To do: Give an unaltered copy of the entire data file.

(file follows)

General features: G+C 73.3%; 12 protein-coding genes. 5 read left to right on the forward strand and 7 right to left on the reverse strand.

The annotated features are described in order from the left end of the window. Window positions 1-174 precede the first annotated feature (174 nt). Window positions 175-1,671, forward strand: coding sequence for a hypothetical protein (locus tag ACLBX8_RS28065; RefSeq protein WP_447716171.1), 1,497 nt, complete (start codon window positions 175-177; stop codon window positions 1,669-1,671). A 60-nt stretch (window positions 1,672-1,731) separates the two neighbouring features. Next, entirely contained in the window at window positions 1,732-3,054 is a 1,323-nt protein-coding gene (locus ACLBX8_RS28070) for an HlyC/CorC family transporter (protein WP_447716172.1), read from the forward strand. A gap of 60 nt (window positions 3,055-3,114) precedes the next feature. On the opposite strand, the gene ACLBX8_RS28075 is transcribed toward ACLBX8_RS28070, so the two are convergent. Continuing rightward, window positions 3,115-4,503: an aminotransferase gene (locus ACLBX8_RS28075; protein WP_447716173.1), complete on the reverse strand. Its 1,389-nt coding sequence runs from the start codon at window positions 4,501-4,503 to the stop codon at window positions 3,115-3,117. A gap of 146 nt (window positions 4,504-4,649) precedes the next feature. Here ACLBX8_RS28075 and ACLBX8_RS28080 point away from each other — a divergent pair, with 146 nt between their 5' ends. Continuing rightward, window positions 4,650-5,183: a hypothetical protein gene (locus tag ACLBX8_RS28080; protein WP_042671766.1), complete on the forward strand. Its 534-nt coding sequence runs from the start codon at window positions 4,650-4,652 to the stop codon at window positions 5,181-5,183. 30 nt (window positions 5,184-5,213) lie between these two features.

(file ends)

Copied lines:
General features: G+C 73.3%; 12 protein-coding genes. 5 read left to right on the forward strand and 7 right to left on the reverse strand.

The annotated features are described in order from the left end of the window. Window positions 1-174 precede the first annotated feature (174 nt). Window positions 175-1,671, forward strand: coding sequence for a hypothetical protein (locus tag ACLBX8_RS28065; RefSeq protein WP_447716171.1), 1,497 nt, complete (start codon window positions 175-177; stop codon window positions 1,669-1,671). A 60-nt stretch (window positions 1,672-1,731) separates the two neighbouring features. Next, entirely contained in the window at window positions 1,732-3,054 is a 1,323-nt protein-coding gene (locus ACLBX8_RS28070) for an HlyC/CorC family transporter (protein WP_447716172.1), read from the forward strand. A gap of 60 nt (window positions 3,055-3,114) precedes the next feature. On the opposite strand, the gene ACLBX8_RS28075 is transcribed toward ACLBX8_RS28070, so the two are convergent. Continuing rightward, window positions 3,115-4,503: an aminotransferase gene (locus ACLBX8_RS28075; protein WP_447716173.1), complete on the reverse strand. Its 1,389-nt coding sequence runs from the start codon at window positions 4,501-4,503 to the stop codon at window positions 3,115-3,117. A gap of 146 nt (window positions 4,504-4,649) precedes the next feature. Here ACLBX8_RS28075 and ACLBX8_RS28080 point away from each other — a divergent pair, with 146 nt between their 5' ends. Continuing rightward, window positions 4,650-5,183: a hypothetical protein gene (locus tag ACLBX8_RS28080; protein WP_042671766.1), complete on the forward strand. Its 534-nt coding sequence runs from the start codon at window positions 4,650-4,652 to the stop codon at window positions 5,181-5,183. 30 nt (window positions 5,184-5,213) lie between these two features.